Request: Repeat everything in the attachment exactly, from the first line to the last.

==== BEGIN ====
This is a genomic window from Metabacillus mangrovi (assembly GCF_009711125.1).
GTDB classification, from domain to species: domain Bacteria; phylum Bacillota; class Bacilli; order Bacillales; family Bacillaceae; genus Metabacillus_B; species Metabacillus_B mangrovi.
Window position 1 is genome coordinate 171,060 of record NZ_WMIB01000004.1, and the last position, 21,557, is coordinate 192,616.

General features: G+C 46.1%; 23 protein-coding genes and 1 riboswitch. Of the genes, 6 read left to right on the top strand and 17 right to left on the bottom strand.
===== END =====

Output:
This is a genomic window from Metabacillus mangrovi (assembly GCF_009711125.1).
GTDB classification, from domain to species: domain Bacteria; phylum Bacillota; class Bacilli; order Bacillales; family Bacillaceae; genus Metabacillus_B; species Metabacillus_B mangrovi.
Window position 1 is genome coordinate 171,060 of record NZ_WMIB01000004.1, and the last position, 21,557, is coordinate 192,616.

General features: G+C 46.1%; 23 protein-coding genes and 1 riboswitch. Of the genes, 6 read left to right on the top strand and 17 right to left on the bottom strand.